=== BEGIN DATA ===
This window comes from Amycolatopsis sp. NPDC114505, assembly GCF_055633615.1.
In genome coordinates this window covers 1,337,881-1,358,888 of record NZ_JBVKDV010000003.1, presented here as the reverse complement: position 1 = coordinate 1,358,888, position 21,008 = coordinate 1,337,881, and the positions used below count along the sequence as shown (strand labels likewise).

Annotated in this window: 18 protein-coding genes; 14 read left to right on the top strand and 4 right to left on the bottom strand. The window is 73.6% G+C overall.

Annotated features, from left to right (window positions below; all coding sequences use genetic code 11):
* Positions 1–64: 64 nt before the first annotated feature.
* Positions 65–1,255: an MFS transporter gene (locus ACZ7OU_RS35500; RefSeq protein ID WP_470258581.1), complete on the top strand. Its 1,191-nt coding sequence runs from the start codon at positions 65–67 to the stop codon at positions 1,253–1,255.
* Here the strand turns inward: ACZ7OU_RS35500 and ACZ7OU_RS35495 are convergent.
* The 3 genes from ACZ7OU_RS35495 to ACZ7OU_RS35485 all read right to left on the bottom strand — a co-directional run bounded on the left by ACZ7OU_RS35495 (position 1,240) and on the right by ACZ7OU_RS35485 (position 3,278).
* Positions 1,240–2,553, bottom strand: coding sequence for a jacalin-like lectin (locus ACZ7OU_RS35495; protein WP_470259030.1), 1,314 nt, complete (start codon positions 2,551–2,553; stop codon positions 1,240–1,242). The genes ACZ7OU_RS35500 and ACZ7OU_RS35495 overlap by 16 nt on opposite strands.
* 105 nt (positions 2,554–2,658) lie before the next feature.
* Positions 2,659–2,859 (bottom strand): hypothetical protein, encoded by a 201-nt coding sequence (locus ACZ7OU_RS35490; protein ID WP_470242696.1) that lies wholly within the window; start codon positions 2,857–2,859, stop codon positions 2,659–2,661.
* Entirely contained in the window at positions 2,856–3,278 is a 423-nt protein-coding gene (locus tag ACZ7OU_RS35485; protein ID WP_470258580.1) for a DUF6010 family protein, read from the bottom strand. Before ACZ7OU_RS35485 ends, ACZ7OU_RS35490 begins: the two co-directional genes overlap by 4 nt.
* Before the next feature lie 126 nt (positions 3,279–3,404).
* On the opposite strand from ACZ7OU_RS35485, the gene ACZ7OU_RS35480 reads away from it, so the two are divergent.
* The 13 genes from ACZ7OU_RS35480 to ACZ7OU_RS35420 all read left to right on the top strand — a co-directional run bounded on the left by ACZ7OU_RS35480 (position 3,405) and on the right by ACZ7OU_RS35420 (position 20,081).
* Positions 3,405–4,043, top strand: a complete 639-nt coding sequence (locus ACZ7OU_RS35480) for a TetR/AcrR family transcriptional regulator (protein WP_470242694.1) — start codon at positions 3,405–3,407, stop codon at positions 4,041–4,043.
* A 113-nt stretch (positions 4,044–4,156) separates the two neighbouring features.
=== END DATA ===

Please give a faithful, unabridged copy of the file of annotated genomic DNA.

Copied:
This window comes from Amycolatopsis sp. NPDC114505, assembly GCF_055633615.1.
In genome coordinates this window covers 1,337,881-1,358,888 of record NZ_JBVKDV010000003.1, presented here as the reverse complement: position 1 = coordinate 1,358,888, position 21,008 = coordinate 1,337,881, and the positions used below count along the sequence as shown (strand labels likewise).

Annotated in this window: 18 protein-coding genes; 14 read left to right on the top strand and 4 right to left on the bottom strand. The window is 73.6% G+C overall.

Annotated features, from left to right (window positions below; all coding sequences use genetic code 11):
* Positions 1–64: 64 nt before the first annotated feature.
* Positions 65–1,255: an MFS transporter gene (locus ACZ7OU_RS35500; RefSeq protein ID WP_470258581.1), complete on the top strand. Its 1,191-nt coding sequence runs from the start codon at positions 65–67 to the stop codon at positions 1,253–1,255.
* Here the strand turns inward: ACZ7OU_RS35500 and ACZ7OU_RS35495 are convergent.
* The 3 genes from ACZ7OU_RS35495 to ACZ7OU_RS35485 all read right to left on the bottom strand — a co-directional run bounded on the left by ACZ7OU_RS35495 (position 1,240) and on the right by ACZ7OU_RS35485 (position 3,278).
* Positions 1,240–2,553, bottom strand: coding sequence for a jacalin-like lectin (locus ACZ7OU_RS35495; protein WP_470259030.1), 1,314 nt, complete (start codon positions 2,551–2,553; stop codon positions 1,240–1,242). The genes ACZ7OU_RS35500 and ACZ7OU_RS35495 overlap by 16 nt on opposite strands.
* 105 nt (positions 2,554–2,658) lie before the next feature.
* Positions 2,659–2,859 (bottom strand): hypothetical protein, encoded by a 201-nt coding sequence (locus ACZ7OU_RS35490; protein ID WP_470242696.1) that lies wholly within the window; start codon positions 2,857–2,859, stop codon positions 2,659–2,661.
* Entirely contained in the window at positions 2,856–3,278 is a 423-nt protein-coding gene (locus tag ACZ7OU_RS35485; protein ID WP_470258580.1) for a DUF6010 family protein, read from the bottom strand. Before ACZ7OU_RS35485 ends, ACZ7OU_RS35490 begins: the two co-directional genes overlap by 4 nt.
* Before the next feature lie 126 nt (positions 3,279–3,404).
* On the opposite strand from ACZ7OU_RS35485, the gene ACZ7OU_RS35480 reads away from it, so the two are divergent.
* The 13 genes from ACZ7OU_RS35480 to ACZ7OU_RS35420 all read left to right on the top strand — a co-directional run bounded on the left by ACZ7OU_RS35480 (position 3,405) and on the right by ACZ7OU_RS35420 (position 20,081).
* Positions 3,405–4,043, top strand: a complete 639-nt coding sequence (locus ACZ7OU_RS35480) for a TetR/AcrR family transcriptional regulator (protein WP_470242694.1) — start codon at positions 3,405–3,407, stop codon at positions 4,041–4,043.
* A 113-nt stretch (positions 4,044–4,156) separates the two neighbouring features.